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Bell Beaker Common Ware during the third Millennium BC in Europe

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Published in Czebreszuk, J. Similar But Different. Bell Beakers in Europe. Leiden: Sidestone Press. 2014, p. 232
Abstract The Bell Beaker Culture embodies the transition between the Neolithic and the Bronze Age during the third millennium BC. It is generally defined by different types of decorated pottery, by the undecorated Bell Beakers and by a set of artefacts such as archer's arm-guards, Palmela points, tongued daggers and arciform pendants. Another pottery style is associated with this culture: the Begleitkeramik, or common ware. Although several studies have been carried out on this time period, it is still badly defined as a whole. Does it represent an ideology? Populations? Migrations of one or several human groups? In one or several peopling waves? Coming from and going where? This study attempts to answer these questions based on Bell Beaker common ware, despite the heterogeneous nature of archaeological documentation, whereas preceding research has focalised on decorated pottery. Our research is based on the study of Bell Beaker sites with common ware in continental Europe. Eight hundred sites have been studied, located in the eleven following countries: Germany, Austria, Belgium, France, Hungary, Italy, the Netherlands, Poland, the Czech Republic, Slovakia and Switzerland. The pottery was grouped in eighty-three types. Preferential associations of these pottery types with a particular type of site (settlement, grave, deposit) as well as their geographical distribution, have made it possible to interpret synchronically the cultural components acting during the third millennium BC in Europe. Furthermore, to determine the geographic zones from which originate some components, the origin of the main pottery types was sought for in the Late Neolithic substratum. Three cultural domains were discovered: the eastern Domain, centred on the Czech Republic, the northern Domain, centred on the Netherlands, and the southern domain, including France and northern Italy. Thus, the transition mechanisms between the Late Neolithic and the Bell Beaker Culture are very different from one domain to another. The cultural changes are so important in the southern Domain that one can invoke an important (population?) renewal, whereas the eastern and northern Domains are characterised by transition without a major discontinuity. This study has made it possible to propose a synthesis of the pottery components in Europe during the third millennium BC, and also to differentiate the geographical areas responsible for their formation.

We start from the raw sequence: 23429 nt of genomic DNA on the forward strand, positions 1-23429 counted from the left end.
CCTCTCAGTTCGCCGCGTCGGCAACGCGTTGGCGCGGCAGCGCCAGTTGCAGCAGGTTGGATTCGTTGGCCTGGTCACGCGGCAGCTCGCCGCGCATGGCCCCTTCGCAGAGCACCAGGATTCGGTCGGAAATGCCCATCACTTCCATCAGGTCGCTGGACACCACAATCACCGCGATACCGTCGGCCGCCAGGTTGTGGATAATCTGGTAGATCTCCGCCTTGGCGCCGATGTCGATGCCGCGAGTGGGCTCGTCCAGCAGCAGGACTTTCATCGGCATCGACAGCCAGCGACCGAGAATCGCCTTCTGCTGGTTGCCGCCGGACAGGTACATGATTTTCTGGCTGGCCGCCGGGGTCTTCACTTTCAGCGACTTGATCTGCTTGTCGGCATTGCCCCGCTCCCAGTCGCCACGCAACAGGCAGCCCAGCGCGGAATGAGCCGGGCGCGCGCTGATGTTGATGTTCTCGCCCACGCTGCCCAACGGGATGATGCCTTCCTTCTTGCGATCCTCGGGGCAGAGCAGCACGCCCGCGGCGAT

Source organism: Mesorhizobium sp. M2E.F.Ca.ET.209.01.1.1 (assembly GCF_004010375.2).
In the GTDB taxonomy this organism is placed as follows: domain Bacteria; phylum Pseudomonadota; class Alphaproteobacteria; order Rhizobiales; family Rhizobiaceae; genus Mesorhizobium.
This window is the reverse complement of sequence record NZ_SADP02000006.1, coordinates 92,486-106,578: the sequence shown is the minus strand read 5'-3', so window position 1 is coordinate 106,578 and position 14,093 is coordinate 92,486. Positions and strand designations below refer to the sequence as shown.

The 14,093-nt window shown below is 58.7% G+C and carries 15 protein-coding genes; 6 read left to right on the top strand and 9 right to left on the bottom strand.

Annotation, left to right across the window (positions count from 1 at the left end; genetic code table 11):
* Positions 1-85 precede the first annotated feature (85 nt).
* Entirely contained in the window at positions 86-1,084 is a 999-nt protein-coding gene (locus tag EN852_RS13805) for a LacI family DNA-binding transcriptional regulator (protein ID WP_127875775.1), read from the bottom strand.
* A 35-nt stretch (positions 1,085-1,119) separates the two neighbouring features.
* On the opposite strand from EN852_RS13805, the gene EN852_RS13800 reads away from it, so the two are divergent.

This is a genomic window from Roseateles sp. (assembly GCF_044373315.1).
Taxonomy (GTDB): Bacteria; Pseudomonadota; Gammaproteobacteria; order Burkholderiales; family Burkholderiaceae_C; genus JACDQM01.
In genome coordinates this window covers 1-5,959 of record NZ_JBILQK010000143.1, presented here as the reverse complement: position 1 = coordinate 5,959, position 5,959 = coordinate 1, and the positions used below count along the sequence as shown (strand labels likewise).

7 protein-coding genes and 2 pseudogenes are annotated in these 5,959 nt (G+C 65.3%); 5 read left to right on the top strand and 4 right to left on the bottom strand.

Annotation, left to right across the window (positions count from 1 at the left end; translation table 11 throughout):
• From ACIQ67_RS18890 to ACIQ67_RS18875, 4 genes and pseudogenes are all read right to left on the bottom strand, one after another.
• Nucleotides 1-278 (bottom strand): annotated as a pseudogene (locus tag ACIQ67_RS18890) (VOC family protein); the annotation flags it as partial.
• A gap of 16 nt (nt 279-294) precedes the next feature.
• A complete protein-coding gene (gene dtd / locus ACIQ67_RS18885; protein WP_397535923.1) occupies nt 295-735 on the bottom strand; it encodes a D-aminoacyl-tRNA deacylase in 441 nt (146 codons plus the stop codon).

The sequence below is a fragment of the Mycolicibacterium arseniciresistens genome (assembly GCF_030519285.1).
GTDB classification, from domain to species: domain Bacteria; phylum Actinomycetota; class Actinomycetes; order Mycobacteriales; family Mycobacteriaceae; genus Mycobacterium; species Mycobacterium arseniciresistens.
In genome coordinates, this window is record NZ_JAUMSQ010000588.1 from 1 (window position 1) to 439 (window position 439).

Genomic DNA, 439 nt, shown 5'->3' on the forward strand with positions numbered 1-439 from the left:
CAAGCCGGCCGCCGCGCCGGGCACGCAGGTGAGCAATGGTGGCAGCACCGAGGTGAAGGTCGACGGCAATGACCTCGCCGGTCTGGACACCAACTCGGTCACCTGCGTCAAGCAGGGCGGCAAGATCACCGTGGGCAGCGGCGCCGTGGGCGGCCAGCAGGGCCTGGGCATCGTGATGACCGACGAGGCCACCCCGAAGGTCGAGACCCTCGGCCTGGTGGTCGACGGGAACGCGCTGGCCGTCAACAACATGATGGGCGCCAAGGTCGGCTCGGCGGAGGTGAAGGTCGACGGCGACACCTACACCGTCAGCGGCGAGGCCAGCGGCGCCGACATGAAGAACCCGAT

Keywords ArchéologiePréhistoireEuropeNéolithiqueCampaniformeCéramiquePeuplements
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ISBN: 978-90-8890-222-2
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Book chapter (Published version) (3 MB) - public document Free access
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Research group Laboratory of Prehistoric Archeology and Anthropology
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BESSE, Marie. Bell Beaker Common Ware during the third Millennium BC in Europe. In: Czebreszuk, J. (Ed.). Similar But Different. Bell Beakers in Europe. Leiden : Sidestone Press, 2014. p. 232. https://archive-ouverte.unige.ch/unige:34042

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Deposited on : 2014-02-04

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